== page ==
MEDIA
06/26/2017 06:45 pm ET

Kellyanne Conway Is Back On The Sunday Shows, But Nothing's Changed

The once ubiquitous Trump surrogate returns with more "alternative facts."

Kellyanne Conway, coiner of “alternative facts” and counselor to President Donald Trump, made her first appearance on a Sunday news talk show this week after a five-month hiatus, but not much had changed. 

On ABC’s “This Week,” Conway faced host George Stephanopoulos’ questions about the steep cuts to Medicaid proposed in the Better Care Reconciliation Act ― the bill to repeal the Affordable Care Act that Senate Republican leaders released last week and plan to bring to a vote in the coming days. 

Her defense was loaded with the same sidesteps and falsehoods she’s been known for since working on Trump’s presidential campaign. 

She claimed there were no cuts to Medicaid ― the program that covers tens of millions of poor or disabled Americans ― despite estimates by the nonpartisan Congressional Budget Office that the bill would reduce Medicaid spending by more than $800 billion over a decade.

She also exaggerated Senate support for the bill and claimed that able-bodied Americans who may lose their Medicaid can just get health insurance through work, despite most Medicaid recipients working low-paying jobs that typically don’t offer insurance.

The network did not return HuffPost’s inquiries into why it scheduled her appearance after so many months without her on the show. 

Once a consistent on-air surrogate for Trump, Conway has faded into the background in recent months. Her disappearance even inspired the “Saturday Night Live” game show sketch “Where in the World Is Kellyanne Conway?” While she still makes some news appearances, her absence from the major Sunday morning talk shows ― one of America’s longstanding news formats known for interviews and roundtables that challenge the political figures who appear ― was particularly noted.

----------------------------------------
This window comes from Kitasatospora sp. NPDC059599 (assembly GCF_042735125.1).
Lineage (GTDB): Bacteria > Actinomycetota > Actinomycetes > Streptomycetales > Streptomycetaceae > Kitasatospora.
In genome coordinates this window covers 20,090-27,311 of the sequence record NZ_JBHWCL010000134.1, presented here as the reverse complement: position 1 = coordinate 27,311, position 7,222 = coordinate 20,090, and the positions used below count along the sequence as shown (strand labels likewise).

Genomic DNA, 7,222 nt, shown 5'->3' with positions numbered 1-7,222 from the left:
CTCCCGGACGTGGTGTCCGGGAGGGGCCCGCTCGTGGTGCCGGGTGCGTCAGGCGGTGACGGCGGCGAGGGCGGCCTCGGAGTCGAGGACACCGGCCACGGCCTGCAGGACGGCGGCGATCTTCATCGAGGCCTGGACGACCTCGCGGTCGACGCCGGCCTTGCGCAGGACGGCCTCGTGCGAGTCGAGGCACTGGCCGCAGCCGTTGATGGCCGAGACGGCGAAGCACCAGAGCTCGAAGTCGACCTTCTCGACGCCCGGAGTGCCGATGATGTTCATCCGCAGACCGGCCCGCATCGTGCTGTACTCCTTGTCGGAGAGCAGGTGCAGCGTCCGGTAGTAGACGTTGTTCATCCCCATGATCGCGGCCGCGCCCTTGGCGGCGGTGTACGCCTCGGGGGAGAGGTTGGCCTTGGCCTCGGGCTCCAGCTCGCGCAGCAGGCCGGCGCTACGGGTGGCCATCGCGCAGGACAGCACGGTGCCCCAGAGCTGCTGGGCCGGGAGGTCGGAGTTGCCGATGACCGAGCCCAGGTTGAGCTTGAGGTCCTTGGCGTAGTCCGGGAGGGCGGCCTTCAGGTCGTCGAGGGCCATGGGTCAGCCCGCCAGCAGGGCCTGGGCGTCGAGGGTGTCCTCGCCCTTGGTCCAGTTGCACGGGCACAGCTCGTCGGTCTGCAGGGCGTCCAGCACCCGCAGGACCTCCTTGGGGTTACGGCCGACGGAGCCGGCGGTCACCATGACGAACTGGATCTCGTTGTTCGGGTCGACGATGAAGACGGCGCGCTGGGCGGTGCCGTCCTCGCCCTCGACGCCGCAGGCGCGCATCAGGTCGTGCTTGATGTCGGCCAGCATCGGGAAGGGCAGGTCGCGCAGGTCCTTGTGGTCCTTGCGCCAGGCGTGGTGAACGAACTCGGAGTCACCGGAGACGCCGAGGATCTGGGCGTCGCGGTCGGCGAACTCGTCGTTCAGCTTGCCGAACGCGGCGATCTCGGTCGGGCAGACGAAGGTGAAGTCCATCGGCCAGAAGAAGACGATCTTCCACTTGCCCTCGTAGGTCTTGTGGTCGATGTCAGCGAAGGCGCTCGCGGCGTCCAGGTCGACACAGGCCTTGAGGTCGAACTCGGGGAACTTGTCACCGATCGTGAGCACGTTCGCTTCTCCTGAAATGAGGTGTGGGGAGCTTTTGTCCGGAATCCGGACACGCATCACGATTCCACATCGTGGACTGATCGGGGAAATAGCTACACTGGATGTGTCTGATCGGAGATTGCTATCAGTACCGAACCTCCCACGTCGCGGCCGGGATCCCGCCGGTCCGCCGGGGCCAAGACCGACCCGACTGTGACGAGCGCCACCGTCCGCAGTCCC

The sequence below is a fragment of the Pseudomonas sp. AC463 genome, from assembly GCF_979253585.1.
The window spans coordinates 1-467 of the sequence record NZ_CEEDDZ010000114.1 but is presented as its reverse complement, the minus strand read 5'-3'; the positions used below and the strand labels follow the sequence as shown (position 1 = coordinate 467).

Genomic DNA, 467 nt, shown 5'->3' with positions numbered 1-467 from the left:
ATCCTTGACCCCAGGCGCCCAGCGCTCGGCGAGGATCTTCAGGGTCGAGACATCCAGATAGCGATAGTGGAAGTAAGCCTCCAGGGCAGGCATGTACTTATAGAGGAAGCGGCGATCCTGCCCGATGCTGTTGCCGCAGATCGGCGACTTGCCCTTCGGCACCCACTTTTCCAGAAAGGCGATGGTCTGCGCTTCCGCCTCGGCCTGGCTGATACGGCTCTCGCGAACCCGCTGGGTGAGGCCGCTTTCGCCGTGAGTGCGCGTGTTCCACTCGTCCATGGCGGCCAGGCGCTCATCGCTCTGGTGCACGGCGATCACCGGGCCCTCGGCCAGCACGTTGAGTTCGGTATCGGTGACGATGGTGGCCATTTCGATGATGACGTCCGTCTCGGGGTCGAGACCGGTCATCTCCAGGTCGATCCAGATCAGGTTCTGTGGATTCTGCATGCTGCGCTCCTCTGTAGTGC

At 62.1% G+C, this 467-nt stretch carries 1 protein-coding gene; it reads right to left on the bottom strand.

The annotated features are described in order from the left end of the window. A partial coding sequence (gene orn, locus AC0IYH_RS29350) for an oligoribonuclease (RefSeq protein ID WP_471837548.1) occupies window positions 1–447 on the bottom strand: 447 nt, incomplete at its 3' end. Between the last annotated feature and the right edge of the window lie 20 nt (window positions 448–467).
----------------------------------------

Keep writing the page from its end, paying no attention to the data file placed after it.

Conway last appeared on one of the Sunday shows nearly five months ago, when she was a guest on “Fox News Sunday” with host Chris Wallace on Jan. 29. Before that, she appeared Jan. 22 on “This Week” and on both CNN’s “State of the Union” with host Jake Tapper and NBC’s “Meet the Press” on Jan. 8.    

The Conway blackout came to a head on Feb. 6, when CNN announced it had declined to schedule her the previous Sunday despite the White House offering her availability. Sources familiar with the situation pointed to “credibility” concerns after she cited the “Bowling Green massacre,” a nonexistent terrorist attack, as justification for Trump’s executive order barring citizens of seven majority-Muslim countries from entering the U.S.

The problem with having Conway on these live shows is that it gives hosts little room to call out any false claims.

“Fact-checking an interview live on TV is extremely difficult and requires quick and expert production work,” Poynter’s fact-checking expert Alexios Mantzarlis wrote earlier this year. 

To Stephanopoulos’ credit, he challenged many of Conway’s claims on Sunday, but hosts have struggled to do so in the past, Mantzarlis pointed out.

With those difficulties presented by Conway, why bring her on the Sunday shows?

MSNBC host Mika Brzezinski argued last month that it’s a desperate ratings attempt, at least with CNN.

“You’re just getting your little ratings crack, but it’s disgusting,” she said of the rival network. “There’s nothing that she brings to the table that’s honest. Your hosts know it. Your hosts look pained when they interview her because they know they’re just doing politics porn — they’re not doing news. We need to stick to the news.”

HuffPost

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